Wednesday, 12 January 2011

Last week on hormones

Another of those pre-op landmarks is approaching! I must come off hormones on 18 January.

I've already put on the last 50mcg patch, and there are only four of the 100mcg patches left, one of which will get used this Saturday (15 January), and then that's that. The other three will stay in their box until, presumably some weeks after the op, I have the green light to resume using them - unless Dr Richard Curtis recommends a different hormone regime.

Will I now go into a physical and emotional meltdown? I don't think so.

Contrary to expectations, the original onset of hormone treatment didn't have much of an effect on me. But gradually, and without drama, I grew little breasts, the fat slowly migrated, and bit by bit I became slender - or plumped out - in all the right places, and generally rounded off so that from the neck down I had a distinctly female shape. Even my face lost much of its male look, expecially after the hair-removal passed that critical point where all the obvious dark bristles were gone.

Emotionally I was remarkably unchanged - rather a surprise. I thought that taking female hormones would make me feel things much more deeply, perhaps without any inhibition or even much control, to the point of hurt and beyond. Or at least I would suffer debilitating mood swings. But none of that happened.

I suppose that if you're basically a low-key, stable type not given to much emotional expression, then popping a few pills (or in my case sticking on a few patches) isn't going to transform your nature. And just as well. I've had a range of testing events to cope with - the destruction of a longstanding relationship, death of both parents, the exacting duties of administering their estates, catastrophic financial loss, accumulating financial worry - and if I'd been in an emotionally jittery state all that would have been very hard to deal with. But I've managed to keep smiling, most of the time anyway.

And so I believe that coming off the hormones won't lead to a bout of depression, or a terrible loss of self-confidence. I am mindful though that at the present time I'm experiencing an entirely novel sequence of events. Who knows how I will feel in the weeks ahead! The only certainty is that time will march on. I pin my hopes on the likelihood that one day I will be post-op, recovering, and able to get back to a normal life.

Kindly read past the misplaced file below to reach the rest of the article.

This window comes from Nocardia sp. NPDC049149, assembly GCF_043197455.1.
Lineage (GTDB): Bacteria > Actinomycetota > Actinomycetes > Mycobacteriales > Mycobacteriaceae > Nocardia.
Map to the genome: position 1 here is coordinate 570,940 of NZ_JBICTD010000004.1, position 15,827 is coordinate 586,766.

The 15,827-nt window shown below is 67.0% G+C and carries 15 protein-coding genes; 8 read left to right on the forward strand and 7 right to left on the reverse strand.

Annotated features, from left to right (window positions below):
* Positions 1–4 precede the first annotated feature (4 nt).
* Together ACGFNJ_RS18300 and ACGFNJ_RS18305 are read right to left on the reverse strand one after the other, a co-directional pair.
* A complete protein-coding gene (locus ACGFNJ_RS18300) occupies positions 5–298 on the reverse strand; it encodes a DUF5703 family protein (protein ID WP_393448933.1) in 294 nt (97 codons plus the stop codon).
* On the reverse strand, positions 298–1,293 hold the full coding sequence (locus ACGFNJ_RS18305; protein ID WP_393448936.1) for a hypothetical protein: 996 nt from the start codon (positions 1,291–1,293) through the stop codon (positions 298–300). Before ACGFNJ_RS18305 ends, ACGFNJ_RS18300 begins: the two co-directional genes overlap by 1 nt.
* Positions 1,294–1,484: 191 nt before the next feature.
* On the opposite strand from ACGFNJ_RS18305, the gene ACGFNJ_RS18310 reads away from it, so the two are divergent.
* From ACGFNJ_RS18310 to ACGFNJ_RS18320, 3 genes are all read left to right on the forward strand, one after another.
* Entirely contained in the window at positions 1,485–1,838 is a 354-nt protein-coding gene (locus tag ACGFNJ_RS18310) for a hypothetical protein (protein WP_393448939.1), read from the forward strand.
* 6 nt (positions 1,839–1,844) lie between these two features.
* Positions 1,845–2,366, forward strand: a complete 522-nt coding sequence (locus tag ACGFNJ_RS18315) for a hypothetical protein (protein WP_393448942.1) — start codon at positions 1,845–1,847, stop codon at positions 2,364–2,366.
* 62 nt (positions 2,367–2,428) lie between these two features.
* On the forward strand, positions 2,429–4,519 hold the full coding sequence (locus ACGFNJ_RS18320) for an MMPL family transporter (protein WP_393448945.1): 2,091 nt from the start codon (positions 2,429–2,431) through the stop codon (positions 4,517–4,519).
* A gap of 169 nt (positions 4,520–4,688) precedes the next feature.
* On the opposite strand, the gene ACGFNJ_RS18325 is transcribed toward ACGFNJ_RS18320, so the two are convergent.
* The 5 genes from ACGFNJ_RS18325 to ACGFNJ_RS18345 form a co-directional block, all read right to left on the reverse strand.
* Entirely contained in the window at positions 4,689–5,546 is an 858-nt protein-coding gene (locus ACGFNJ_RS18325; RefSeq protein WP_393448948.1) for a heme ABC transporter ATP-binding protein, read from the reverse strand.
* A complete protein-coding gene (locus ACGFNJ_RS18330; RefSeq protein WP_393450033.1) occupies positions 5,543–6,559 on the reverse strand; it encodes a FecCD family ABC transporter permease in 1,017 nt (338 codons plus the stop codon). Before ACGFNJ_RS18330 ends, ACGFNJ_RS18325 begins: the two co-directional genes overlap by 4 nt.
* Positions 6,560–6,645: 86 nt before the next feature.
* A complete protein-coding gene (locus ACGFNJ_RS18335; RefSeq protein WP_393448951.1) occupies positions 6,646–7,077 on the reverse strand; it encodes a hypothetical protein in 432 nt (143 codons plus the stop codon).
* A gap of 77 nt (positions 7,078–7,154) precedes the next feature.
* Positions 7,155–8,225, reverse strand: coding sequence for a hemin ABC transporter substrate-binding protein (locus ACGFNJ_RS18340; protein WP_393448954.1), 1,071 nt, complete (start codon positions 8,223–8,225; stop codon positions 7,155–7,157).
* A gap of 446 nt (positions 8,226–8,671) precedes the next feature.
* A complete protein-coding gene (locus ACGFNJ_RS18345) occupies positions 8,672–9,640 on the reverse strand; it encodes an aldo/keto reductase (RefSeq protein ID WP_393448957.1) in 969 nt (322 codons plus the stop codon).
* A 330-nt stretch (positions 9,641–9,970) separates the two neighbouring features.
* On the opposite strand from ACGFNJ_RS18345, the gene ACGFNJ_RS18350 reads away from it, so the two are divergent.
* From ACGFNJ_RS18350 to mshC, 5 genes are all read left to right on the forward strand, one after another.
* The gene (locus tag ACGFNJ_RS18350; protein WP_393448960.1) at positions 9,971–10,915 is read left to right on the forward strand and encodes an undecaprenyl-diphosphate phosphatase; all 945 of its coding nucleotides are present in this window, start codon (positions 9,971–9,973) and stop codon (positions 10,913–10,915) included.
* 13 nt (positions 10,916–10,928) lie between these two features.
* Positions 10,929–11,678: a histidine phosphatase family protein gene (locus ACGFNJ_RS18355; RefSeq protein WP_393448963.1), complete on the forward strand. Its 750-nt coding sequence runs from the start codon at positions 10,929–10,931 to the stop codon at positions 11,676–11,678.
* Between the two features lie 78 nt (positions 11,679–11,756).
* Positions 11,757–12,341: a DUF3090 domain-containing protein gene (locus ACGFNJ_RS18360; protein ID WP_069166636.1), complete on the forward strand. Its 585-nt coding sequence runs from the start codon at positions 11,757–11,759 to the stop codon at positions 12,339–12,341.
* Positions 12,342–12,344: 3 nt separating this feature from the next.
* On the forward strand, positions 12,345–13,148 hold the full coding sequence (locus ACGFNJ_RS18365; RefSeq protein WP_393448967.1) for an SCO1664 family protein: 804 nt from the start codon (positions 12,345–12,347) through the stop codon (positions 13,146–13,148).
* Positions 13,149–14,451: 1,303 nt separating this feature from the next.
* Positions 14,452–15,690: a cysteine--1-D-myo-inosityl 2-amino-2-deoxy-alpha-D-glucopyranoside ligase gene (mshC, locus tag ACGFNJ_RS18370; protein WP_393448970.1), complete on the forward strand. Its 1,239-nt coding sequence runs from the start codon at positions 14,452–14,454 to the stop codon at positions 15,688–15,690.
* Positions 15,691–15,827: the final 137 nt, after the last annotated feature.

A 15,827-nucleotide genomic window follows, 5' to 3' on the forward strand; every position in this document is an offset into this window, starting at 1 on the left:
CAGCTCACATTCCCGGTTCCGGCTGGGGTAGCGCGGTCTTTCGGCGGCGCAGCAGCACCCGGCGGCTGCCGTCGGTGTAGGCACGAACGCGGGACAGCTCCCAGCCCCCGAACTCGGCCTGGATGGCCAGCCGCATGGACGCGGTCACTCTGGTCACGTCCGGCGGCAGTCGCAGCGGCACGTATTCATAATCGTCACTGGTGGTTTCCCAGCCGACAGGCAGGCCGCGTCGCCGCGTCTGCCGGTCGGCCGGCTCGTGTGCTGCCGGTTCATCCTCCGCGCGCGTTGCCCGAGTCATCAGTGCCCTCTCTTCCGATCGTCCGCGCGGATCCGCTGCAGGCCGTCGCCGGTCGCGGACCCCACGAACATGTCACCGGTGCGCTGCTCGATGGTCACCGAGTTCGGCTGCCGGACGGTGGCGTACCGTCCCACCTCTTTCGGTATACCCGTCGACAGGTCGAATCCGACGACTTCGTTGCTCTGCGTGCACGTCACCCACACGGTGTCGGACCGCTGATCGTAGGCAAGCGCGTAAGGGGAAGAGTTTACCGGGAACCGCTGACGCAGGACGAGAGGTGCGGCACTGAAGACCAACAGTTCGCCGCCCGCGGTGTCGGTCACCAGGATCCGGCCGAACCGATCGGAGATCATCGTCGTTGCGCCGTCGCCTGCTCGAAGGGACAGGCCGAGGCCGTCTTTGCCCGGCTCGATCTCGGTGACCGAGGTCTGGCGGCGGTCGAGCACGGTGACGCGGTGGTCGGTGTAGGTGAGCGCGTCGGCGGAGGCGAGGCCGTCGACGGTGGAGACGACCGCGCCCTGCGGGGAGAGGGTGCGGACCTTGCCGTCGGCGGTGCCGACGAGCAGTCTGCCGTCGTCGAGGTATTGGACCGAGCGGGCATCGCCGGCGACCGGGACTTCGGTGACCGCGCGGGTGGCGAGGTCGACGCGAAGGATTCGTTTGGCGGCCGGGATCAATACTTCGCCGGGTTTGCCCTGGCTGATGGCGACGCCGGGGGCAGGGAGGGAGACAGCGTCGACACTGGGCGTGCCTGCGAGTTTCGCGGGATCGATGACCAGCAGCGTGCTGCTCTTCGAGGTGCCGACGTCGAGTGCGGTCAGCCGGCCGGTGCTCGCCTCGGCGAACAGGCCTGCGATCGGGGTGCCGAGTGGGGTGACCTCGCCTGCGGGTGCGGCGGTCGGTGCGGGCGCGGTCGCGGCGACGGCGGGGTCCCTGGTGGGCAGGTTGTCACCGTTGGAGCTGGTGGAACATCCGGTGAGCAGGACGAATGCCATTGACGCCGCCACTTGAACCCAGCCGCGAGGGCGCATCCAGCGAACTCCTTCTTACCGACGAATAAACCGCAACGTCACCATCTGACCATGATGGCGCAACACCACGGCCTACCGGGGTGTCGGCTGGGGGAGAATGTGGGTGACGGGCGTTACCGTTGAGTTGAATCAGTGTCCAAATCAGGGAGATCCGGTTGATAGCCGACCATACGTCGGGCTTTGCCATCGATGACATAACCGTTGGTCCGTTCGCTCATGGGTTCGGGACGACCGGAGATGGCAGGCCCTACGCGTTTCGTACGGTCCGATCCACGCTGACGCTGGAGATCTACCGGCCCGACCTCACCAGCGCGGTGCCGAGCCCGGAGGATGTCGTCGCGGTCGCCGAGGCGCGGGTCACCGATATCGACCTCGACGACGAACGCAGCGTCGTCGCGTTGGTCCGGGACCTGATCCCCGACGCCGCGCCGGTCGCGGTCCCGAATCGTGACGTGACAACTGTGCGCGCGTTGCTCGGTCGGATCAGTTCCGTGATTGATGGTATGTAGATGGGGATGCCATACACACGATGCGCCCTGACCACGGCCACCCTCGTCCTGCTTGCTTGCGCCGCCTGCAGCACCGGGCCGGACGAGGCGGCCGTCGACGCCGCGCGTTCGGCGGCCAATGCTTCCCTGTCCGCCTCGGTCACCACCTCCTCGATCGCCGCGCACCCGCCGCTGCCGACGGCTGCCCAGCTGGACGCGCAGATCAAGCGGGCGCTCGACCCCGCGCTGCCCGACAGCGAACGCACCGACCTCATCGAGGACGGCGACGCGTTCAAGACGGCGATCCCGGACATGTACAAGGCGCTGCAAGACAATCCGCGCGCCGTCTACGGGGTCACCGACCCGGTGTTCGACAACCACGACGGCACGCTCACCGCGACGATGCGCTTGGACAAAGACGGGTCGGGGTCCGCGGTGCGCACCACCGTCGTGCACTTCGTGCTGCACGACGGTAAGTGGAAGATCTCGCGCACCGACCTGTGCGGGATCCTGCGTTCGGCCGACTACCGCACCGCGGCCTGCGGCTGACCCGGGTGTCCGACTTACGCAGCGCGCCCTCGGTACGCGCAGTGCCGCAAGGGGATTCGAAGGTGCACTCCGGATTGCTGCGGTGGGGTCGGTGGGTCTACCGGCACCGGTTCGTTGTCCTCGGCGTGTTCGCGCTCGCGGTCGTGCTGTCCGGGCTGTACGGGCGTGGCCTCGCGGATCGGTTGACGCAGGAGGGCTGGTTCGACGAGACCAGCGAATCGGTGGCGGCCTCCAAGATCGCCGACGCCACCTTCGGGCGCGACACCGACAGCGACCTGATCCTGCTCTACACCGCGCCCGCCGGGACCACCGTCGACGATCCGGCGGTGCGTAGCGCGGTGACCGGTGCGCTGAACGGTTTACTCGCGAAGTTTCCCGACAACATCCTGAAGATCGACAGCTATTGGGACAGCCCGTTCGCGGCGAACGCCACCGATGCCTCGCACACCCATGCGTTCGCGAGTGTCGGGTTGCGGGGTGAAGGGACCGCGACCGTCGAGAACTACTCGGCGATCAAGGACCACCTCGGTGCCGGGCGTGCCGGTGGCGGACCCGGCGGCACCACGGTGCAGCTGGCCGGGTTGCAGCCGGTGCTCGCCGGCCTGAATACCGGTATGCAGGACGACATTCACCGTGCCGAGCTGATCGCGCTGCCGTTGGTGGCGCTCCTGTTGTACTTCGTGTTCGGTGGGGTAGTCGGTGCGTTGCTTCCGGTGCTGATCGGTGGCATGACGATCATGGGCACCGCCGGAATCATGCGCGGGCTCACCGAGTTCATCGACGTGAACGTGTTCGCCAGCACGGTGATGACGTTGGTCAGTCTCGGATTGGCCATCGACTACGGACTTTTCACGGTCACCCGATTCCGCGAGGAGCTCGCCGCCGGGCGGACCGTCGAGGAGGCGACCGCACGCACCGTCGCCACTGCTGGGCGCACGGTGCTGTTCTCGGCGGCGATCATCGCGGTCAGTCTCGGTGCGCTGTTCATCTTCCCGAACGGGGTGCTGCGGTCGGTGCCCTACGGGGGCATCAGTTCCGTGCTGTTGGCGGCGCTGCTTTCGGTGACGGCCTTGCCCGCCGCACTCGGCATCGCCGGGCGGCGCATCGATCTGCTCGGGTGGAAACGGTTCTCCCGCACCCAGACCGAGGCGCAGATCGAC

It'll be a changed life also - some old bits gone, some new bits created -  I'll have a new self-perception, and maybe there will be new possibilities beyond calculation or imagining. It's too early, too premature to say. Que sera, sera.

I suppose what I fear now is that physically I will slip back, that some of the maleness will reappear over the next seven weeks - the breasts might retreat, the hips might vanish, and the face might look unconvincing again. But it won't happen overnight, and whatever does happen will have to be borne.

There is one major consolation - with the hormones not stimulating my appetite all the time, I should be able to manage a final sprint to my weight-loss goal!

5 comments:

  1. Que sera, sera. Indeed, but it would be very interesting to follow the changes closely and send a report for those who follow on behind.

    I expect a series of pictures of Lucy with hospital meals to follow Lucy's restaurant meal series.

    Hope you did better over christmas than I did with the reduction, Nuts and mince pies!

    Caroline xxx

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  2. I went off all hormones, including the anti-androgen, three weeks before surgery. Mostly, that period was fine. I did start to have hints of hot flashes toward the end. I had to be work harder to be mindful. And yes, I remember looking down at my chest after I was back in my room after surgery and thinking, man, I didn't think they could possibly get any smaller.

    I'm sure you will make it through! There is a pot of gold at the end of that rainbow.

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  3. I hope everything goes well for you, Lucy.

    Btw, you look fab in that picture!

    Calie xxx

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  4. Dear Lucy
    As an emotional person I have come to accept I cannot stop the waves of feelings that ebb & flow but I have gradually learned how to ride some of them. You my friend, seem to have an inborn gift for surfing emotions which I feel sure will enable you to get through any challenges life presents you with.
    (((peace & hugs)))
    Debbie x

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  5. It better not be 'last day of blogging'. I'd miss it.
    El

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Lucy Melford